Buoyed by its spectacular victory in Delhi Assembly polls, the Aam Aadmi Party is now planning to make itself a significant political force in at least four major states in the next five years without entering into any “arrangements of convenience” with any regional party.
Senior party strategist and ideologue Yogendra Yadav said in the long term, AAP wants to emerge as a principled force in national politics and the party was working on mid-term and long-term goals in this regard.
“We are not a regional party. In the long term we want to be a national alternative. That is why we chose Delhi consciously. We want to emerge as a principled force in national politics. In next 3-5 years, we want to become viable in more states than Delhi and Punjab,” Yadav said.
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Terming coalitions like the Third Front as “arrangements of convenience”, he said AAP will not join any such groupings. He also ruled out having any understanding with parties like Trinamool Congress and JD(U) which had extended support to AAP in the Delhi polls.
“They have not sought political support and even we did not extend political support to them. It was merely a gesture on their part based on their own strengths and weaknesses. What they do not realise that we are anti-political establishment,” he said.
A noted political scientist, Yadav said the AAP’s target was to capture more than 20 per cent vote-share in each of the states where the party wants to become a viable alternative as part of its medium-term expansion drive.
He refused to name the states where AAP wants to spread wings when asked but said their selection will depend on space for potential opportunity and organisational strength.
On whether AAP would contest the Bihar assembly elections later this year and polls in West Bengal next year, he did not give a direct answer.
Punjab, where AAP had won four seats in the 2014 Lok Sabha elections, will be a major focus area with the party deciding to fight the 2017 assembly polls in the state with full vigour.
Commenting on AAP’s sweeping victory in the Delhi polls, Yadav said the scale of the win has put enormous pressure on the Arvind Kejriwal-led government and exuded confidence of it living up to people’s expectations.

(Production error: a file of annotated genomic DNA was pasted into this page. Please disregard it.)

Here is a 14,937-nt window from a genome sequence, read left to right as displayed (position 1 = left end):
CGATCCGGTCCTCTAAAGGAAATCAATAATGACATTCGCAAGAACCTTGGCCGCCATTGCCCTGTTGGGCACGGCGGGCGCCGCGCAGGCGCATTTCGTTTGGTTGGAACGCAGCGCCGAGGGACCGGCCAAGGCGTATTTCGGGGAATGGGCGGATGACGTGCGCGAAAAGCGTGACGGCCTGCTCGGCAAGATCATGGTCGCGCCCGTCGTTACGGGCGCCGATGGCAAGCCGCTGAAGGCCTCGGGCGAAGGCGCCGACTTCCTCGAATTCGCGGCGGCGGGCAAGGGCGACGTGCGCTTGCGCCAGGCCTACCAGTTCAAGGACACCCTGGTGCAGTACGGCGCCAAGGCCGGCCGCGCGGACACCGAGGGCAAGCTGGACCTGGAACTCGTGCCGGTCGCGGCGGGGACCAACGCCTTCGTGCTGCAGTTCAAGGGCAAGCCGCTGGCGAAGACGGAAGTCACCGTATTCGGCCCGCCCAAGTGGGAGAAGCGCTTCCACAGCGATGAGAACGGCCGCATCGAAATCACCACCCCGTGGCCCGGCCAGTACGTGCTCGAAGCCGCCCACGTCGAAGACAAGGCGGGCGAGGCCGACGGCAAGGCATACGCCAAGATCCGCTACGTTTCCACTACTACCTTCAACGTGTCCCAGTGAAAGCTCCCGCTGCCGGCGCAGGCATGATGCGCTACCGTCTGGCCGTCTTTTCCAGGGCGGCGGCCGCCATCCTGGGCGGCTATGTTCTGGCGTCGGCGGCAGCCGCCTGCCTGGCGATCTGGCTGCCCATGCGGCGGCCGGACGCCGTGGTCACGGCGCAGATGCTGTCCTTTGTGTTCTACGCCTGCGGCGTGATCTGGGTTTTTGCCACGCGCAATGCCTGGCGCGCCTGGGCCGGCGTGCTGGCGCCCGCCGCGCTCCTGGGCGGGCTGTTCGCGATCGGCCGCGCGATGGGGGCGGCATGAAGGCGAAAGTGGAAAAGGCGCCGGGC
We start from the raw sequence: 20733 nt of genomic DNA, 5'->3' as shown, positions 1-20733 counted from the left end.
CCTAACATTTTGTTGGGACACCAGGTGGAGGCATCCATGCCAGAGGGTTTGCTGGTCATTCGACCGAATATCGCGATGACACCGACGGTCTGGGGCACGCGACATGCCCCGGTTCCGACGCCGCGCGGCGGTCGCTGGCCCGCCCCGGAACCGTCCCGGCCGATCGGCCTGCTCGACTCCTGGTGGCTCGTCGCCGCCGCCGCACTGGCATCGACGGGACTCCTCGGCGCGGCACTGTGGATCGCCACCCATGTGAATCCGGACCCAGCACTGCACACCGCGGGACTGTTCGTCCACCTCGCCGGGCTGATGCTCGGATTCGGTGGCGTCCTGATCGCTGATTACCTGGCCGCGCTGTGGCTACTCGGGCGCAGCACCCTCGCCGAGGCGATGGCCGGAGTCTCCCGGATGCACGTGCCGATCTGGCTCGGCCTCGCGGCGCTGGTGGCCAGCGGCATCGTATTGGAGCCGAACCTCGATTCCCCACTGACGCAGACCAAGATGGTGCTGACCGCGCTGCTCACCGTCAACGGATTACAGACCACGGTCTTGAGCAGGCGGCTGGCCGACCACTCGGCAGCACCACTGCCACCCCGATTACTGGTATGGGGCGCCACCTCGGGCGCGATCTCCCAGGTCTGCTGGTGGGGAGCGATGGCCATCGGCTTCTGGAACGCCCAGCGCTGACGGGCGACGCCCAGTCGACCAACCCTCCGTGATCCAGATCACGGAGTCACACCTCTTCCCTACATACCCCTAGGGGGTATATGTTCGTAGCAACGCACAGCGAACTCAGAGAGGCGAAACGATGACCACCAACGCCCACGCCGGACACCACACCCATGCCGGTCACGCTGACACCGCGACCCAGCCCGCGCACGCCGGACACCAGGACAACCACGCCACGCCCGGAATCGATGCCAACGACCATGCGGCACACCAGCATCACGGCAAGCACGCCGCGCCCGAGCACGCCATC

“The pressure is huge. Nothing is heavier than burden of people’s expectations. The challenge is to perform. However, if you manage to raise the living standards of people even by a little, they will be happy.
“There are big challenges in governance because Delhi is not a normal state. People also expect different standards of probity from us as we represent clean politics,” he said.
Yadav, who is also a psephologist, said since the Opposition was down to three seats, the AAP government should be even more “cautious” in listening to voices of Opposition both inside and outside the Assembly.
Contrary to Kejriwal’s views that party should not have contested in over 400 seats in the Lok Sabha polls, Yadav felt it helped AAP in spreading its organisation at the district level in most of the states.
Kejriwal, on many occasions, had said that it was a mistake to contest in so many constituencies.
Yadav strongly denounced attempts to tag AAP as leaning towards Leftist ideology and said when a new force arrives, the first temptation is to put into a “box of left to right”.
He said AAP represents all sections of the society and believes in coming out with practical solutions to various problems.
“There is an unmistakable element of class politics in what we have done. That is why probably people try to box us with Left,” he said.